Hmm well those entrances might be OK for winter but next season when you see them getting a bit crowded they'll do better if you open them up some more, small entrances also make them more inclined to swarm. The long hive might be OK how it is, but the tall hive will better handle a bigger front door...
    Many thanks for advise - I did not think about swarming. In fact, they did not swarm at all this year. I shall monitor them more carefully. For now, they seems OK - I do not see much traffic jam at the entrance. When I opened up entrances completely - bees actively used only 3-4" length of the entrance. Thus, I revert to smaller entrance.
    Серёжа, Sergey

  10. #190
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    Default Re: end of October-November 2013

    Quote Originally Posted by shannonswyatt View Post
    What is the depth of the supers? They look pretty deep, are you having any problems with comb collapse or attachment to the side of the box?
    Yes, I had a huge problem with collapsing (what a mess)! Problem has been solved by adding thin metal sides to the top bars. The bar on the picture above in fact has sides. It is necessary only for deep-frame format. For mediums, sides are not necessary. As for comb attachments - it depends. In most cases bees obey "bee-space". They attached deep-size honeycomb in horizontal hive when I was using only top-bars. It has perfect sense, because comb was heavy and bees were smarter than me. When I start using sides for deep-format, bees stop attachments - it is so easy to work with long hive! For medium bars - they do attachments rarely. The general rule - completed honey-comb should not stay in the hive for longer than a month. After that, bees could do all kinds of art on the comb. I have a special tool to cut comb from the sides. Usually, if it cut once, they did not attach again (have no idea why).
    Серёжа, Sergey

  11. #191
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    Aug 2013
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    Quezon City, Philippines
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    50

    Default Re: Foundationless and (some) frameless honey in Santa Monica, July 16, 2012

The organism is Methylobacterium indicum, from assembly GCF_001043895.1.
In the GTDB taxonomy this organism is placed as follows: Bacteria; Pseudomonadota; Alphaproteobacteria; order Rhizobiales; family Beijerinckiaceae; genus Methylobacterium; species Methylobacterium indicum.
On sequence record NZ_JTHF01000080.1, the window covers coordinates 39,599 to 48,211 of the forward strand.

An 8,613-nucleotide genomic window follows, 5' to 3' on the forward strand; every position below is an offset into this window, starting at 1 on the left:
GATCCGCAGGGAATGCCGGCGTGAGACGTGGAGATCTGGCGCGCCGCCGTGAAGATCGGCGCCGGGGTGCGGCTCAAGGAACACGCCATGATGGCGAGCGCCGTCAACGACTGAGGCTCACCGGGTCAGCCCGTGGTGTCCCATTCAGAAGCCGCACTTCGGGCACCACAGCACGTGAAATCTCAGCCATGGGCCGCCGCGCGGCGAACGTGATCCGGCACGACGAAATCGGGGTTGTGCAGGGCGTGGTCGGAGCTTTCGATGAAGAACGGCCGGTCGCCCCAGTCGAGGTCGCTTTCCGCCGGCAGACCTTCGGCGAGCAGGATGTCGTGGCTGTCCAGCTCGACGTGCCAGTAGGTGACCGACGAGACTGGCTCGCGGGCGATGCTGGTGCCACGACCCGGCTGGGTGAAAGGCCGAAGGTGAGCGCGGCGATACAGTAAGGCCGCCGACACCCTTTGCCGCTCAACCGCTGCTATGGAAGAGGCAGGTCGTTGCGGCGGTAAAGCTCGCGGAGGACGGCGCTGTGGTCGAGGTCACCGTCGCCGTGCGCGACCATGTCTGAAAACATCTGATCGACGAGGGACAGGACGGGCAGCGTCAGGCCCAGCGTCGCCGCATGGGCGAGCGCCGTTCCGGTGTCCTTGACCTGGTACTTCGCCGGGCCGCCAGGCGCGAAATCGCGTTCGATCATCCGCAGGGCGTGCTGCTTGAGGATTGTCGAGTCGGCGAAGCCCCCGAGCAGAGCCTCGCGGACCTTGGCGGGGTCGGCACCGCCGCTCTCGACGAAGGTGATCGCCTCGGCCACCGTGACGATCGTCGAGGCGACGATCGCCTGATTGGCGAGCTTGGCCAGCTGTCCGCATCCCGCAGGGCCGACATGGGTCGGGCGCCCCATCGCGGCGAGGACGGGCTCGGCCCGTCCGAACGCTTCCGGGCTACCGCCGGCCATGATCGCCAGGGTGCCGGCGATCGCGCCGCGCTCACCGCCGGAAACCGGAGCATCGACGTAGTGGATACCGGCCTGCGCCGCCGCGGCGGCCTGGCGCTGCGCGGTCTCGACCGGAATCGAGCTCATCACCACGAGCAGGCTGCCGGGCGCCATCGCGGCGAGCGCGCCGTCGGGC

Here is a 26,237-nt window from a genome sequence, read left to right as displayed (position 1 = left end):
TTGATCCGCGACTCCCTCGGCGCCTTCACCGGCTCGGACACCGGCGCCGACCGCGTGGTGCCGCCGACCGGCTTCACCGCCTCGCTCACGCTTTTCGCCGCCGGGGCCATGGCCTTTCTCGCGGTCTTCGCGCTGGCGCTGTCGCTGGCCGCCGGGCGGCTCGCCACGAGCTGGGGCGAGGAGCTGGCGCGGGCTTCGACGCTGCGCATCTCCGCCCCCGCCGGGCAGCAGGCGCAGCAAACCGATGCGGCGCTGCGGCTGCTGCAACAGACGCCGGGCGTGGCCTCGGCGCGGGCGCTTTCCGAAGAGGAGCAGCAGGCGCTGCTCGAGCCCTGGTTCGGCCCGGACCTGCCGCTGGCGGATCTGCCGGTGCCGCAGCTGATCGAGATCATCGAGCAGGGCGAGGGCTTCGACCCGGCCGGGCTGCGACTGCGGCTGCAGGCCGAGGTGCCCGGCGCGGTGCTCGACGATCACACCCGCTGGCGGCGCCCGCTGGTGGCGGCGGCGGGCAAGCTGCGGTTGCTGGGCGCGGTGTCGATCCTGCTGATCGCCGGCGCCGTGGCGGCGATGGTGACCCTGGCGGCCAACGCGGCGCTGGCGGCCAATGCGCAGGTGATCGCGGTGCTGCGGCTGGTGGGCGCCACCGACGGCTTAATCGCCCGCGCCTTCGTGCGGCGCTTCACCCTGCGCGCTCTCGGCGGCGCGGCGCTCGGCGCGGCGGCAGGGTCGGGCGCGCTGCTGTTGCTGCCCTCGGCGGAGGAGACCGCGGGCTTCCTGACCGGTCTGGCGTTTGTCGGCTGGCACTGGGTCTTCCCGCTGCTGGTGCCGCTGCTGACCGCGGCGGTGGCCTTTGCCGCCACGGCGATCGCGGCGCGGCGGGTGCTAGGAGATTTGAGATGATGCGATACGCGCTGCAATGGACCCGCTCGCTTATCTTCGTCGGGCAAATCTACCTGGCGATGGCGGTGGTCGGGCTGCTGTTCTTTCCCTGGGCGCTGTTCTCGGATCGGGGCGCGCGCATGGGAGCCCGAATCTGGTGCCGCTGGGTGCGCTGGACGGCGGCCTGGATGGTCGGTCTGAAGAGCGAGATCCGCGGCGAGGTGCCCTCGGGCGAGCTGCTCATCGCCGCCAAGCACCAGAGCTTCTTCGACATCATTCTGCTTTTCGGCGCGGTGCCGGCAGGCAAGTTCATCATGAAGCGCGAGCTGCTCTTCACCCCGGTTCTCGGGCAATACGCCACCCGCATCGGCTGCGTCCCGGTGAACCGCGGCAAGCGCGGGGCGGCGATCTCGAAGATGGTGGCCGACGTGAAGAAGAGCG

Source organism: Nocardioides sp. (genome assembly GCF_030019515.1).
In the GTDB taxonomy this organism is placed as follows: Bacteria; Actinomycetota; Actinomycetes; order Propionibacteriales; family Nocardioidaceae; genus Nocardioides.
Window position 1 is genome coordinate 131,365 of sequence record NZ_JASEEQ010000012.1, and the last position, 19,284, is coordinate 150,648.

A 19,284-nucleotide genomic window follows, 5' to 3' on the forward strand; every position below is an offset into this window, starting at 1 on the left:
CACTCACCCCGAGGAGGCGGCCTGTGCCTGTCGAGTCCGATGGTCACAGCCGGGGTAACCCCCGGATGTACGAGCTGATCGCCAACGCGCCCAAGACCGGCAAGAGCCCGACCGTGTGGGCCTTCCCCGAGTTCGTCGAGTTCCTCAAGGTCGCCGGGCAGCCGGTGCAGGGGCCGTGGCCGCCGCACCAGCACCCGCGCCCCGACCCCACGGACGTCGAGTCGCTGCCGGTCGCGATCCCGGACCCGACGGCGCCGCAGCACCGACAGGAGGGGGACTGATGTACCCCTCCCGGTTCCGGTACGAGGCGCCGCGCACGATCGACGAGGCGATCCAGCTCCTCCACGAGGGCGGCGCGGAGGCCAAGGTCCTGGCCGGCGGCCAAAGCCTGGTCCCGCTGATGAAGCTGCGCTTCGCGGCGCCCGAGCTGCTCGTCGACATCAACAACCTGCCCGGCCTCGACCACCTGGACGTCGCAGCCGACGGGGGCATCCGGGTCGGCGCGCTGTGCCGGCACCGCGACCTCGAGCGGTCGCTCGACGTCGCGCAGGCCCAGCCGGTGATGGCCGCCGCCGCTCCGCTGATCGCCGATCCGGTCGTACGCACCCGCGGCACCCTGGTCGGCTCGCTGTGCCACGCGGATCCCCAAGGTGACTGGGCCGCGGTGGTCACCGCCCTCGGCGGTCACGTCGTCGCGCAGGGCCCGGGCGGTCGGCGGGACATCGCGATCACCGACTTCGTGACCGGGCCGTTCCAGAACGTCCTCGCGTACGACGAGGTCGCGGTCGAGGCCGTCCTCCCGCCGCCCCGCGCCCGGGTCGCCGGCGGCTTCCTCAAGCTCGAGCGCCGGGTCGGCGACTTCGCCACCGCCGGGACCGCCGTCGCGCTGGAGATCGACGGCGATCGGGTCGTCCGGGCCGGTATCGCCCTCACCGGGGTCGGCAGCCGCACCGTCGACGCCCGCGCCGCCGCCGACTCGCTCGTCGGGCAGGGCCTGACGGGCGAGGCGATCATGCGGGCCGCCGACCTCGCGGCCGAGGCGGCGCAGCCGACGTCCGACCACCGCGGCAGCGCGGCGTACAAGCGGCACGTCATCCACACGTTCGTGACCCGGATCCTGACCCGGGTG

that's very good harvest ! what brand of suit is that you're using? might be good for us too.
    Do you have to level your hive to make sure the combs come off straight down?
    Last edited by Jackson; 11-05-2013 at 12:13 AM.

  12. #192
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    Aug 2013
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    Quezon City, Philippines
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    Default Re: Small inspection, July 16, 2013

    Anyone tried having their bees draw comb on a wired foundationless frame? Would the wire help hold the comb on the frame better enough that you could actually harvest the honey on the extractor without it falling off the frame since it's foundationless?

  13. #193
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    Default November 2013

    Quote Originally Posted by Jackson View Post
    what brand of suit is that you're using? might be good for us too.
    Hi Jackson! I am using Pigeons Mnt. ventilated beesuit, but I am not very happy with it. It starts deteriorating after second season. From another hand, I was looking for suit to my wife and probably will buy another PM ventilated suit because could not find better option.
    Quote Originally Posted by Jackson View Post
    Do you have to level your hive to make sure the combs come off straight down?
    When I installed beehives, yes, I leveled them, but not so precise. I would imagine that soil may move and level is off now. Nevertheless, there is no problem with comb unless it is really huge comb.
    Серёжа, Sergey

  14. #194
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    Default Re: Small inspection, July 16, 2013

    Quote Originally Posted by Jackson View Post
    Anyone tried having their bees draw comb on a wired foundationless frame? ...
    I used to have foundationless frames with wires (leftovers from normal Langs). Since I crush-and-strain, it was difficult to use them. I know that Michael Bush from this forum extracts foundationless frames on the regular basis. I doubt he is using a wire. If comb is attached to all 4 sides of the frame - it is amazingly strong! When foundationless, bees have a tendency to build very thick honeycomb - it may be a problem with centrifugal extraction - uneven thickness of the comb. But look at the pictures above in this thread - many people posted pictures of the wonderful absolutely straight honeycomb!
    Серёжа, Sergey

  15. #195
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    Default Re: Small inspection, July 16, 2013

    thanks for the quick reply, i just started with beekeeping and was thinking of foundationless frames for better varroa mites control, I got very inspired reading your thread when you switched to foundationless
    Did the bees built on the wired frames just as it did on the unwired? I mean did it have any effect as to the comb shape and size?
    From your experiment, how did you encourage bees to build on all sides of the frame or did they just do so as long as the frame is 4 cornered?
    Did they build a lot of drone cells on the brood frame and did it had any effect on your hive? But I read though that you didn't encounter any swarming problems
    Thank you

    Quote Originally Posted by cerezha View Post